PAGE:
Hector’s Farewell (Why Homer Matters)

Not so long ago I read a book titled The Mighty Dead: Why Homer Matters by Adam Nicolson. It is 250 pages long, followed by some fifty pages of notes. Today I read Hector’s Farewell, an article of 809 words (I had the computer to count it, I’m not mad!) by Arturo Pérez-Reverte – and it accomplished, without fail, what 250 pages couldn’t: viz. to convince me that Homer matters.

Not that I particularly needed convincing.

I started out blogging some three months ago with dashing off a paragraph lamenting the fact that somebody wrote a long article about Pride and Prejudice and only managed to say what could have been tweeted: that it was a good book. I blithely concluded that much writing about books is a complete waste of time, and then duly proceeded to waste time by writing about books. And now I seem to have come a full circle: I’m in danger of writing a post which, if I’m not careful, will be longer than the article it extols.

I’ll pass the word to Pérez-Reverte instead:

…I was going to see Hector to say farewell to Andromache in real life. And not only once, but many times.

…I saw him say goodbye in various places, with different faces and names, although it was always the same scene. The first time that I was conscious of this was in Cyprus in 1974, when I opened the window of my hotel in Nicosia and saw the sky full of Turkish parachutists. I went down into the street with my cameras hanging around my neck, and as I walked I passed dozens of men saying goodbye to their wives and children to go to battle: brown and moustachoed Greeks, with their shaken faces, hugged their families and then ran in groups, neighbours, relatives and friends, towards the centres of conscription. In the following twenty years I had occasion to see the same men – they were always the same men – in various places of the extensive territory of catastrophes that I traversed then: in the Sahara, Lebanon, Salvador, Chad, Nicaragua, Iraq, Angola, the Balkans… I even witnessed a scene whose similarity to the text of Homer made me tremble, and still does…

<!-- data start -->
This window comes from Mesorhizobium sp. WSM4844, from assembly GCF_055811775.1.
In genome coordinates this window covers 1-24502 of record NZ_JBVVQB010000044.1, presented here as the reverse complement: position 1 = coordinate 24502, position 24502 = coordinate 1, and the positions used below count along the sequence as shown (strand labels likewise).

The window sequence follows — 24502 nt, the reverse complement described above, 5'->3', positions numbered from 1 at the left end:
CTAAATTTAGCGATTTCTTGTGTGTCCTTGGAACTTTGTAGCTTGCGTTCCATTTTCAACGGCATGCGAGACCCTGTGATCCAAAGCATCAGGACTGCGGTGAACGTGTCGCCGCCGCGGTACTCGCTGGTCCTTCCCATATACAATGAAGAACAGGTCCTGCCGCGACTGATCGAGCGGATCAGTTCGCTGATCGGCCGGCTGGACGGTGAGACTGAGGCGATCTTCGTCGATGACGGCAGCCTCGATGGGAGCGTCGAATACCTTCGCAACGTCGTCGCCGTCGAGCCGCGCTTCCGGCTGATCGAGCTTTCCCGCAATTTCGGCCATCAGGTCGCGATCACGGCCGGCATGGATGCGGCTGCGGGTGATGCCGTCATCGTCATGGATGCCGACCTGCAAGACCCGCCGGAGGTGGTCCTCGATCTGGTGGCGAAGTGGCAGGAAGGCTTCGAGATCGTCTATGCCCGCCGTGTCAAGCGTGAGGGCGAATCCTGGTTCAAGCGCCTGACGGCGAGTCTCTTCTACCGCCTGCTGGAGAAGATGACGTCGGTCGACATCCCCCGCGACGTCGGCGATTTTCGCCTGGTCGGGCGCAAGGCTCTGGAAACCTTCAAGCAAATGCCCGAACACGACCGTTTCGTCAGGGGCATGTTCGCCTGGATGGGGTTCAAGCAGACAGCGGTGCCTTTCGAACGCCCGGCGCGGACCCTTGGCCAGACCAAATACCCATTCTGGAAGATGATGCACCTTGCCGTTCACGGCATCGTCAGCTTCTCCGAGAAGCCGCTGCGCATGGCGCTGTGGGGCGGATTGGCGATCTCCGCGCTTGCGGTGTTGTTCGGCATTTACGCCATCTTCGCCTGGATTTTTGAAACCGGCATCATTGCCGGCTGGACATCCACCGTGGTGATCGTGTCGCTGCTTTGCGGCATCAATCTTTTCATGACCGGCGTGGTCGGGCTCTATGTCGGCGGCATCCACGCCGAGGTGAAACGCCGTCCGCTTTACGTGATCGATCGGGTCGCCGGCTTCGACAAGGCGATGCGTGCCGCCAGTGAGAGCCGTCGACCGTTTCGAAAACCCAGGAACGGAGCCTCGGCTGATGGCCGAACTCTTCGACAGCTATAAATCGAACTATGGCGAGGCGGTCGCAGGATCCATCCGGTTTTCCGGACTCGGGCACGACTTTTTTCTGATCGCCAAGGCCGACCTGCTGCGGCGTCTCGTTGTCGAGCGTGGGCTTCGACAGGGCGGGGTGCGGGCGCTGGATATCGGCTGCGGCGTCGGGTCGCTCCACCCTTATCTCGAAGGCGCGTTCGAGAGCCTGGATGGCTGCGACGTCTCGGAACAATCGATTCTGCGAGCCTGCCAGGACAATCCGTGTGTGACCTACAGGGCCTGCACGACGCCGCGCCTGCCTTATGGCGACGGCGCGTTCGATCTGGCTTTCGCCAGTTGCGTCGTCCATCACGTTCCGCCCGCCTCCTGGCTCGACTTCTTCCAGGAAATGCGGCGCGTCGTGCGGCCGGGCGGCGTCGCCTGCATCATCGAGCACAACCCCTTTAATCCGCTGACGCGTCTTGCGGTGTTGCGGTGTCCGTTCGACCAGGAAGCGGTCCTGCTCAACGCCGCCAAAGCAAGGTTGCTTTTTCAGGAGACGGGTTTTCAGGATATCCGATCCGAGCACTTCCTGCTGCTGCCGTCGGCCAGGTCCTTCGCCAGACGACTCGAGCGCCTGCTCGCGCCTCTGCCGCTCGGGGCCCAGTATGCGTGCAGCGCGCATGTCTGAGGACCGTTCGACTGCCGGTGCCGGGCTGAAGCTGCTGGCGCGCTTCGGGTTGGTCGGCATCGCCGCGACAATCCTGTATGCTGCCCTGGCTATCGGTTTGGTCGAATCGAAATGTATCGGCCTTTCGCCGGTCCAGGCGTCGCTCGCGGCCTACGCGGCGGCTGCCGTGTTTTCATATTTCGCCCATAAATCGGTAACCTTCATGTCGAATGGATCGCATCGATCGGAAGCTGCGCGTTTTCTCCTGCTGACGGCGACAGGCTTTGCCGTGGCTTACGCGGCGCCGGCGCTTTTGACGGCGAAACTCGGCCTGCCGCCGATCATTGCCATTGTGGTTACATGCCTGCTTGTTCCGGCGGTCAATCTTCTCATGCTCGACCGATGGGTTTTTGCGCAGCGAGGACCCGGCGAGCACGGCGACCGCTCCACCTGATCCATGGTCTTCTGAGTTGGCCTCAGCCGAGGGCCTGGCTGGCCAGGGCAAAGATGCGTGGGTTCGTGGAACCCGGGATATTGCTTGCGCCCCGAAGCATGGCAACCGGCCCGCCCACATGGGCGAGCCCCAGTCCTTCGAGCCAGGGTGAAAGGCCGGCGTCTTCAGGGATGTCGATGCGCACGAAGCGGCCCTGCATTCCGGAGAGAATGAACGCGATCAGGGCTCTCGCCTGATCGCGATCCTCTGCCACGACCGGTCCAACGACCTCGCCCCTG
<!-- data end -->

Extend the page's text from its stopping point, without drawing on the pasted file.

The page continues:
…iba a ver a Héctor despedirse de Andrómaca en la vida real. Y no una, sino muchas veces.

…Lo vi despedirse en diferentes lugares, con rostros y nombres distintos, aunque siempre era la misma escena. La primera vez que fui consciente de eso fue en Chipre en 1974, cuando abrí la ventana de mi hotel en Nicosia y vi el cielo lleno de paracaidistas turcos. Bajé a la calle con mis cámaras colgadas del cuello, y por el camino me crucé con docenas de hombres despidiéndose de sus mujeres e hijos para acudir al combate: griegos morenos, bigotudos, que con el rostro desencajado abrazaban a sus familias y corrían luego en grupos, vecinos, parientes y amigos, hacia los centros de reclutamiento. En los siguientes veinte años tuve ocasión de ver a los mismos hombres -siempre son los mismos hombres- en diversos lugares de la extensa geografía de las catástrofes por la que yo transitaba entonces: Sáhara, Líbano, Salvador, Chad, Nicaragua, Iraq, Angola, los Balcanes… Incluso presencié una escena cuya semejanza con el texto de Homero me estremeció, y todavía lo hace…

Although Pérez-Reverte makes a living as a novelist now whose books have been translated into several languages (English included), it is certainly the former war correspondent speaking here. Which, however, does not make him any less convincing. So if you are ever faced with the choice between reading The Mighty Dead and Hector’s Farewell, choose the latter; you’ll save yourself much time. Except there’s a slight catch: you’ve got to be able to read Spanish. So, reluctantly, I amend myself: If you’re ever faced with a choice between The Mighty Dead and El adiós de Héctor – read whichever you can understand!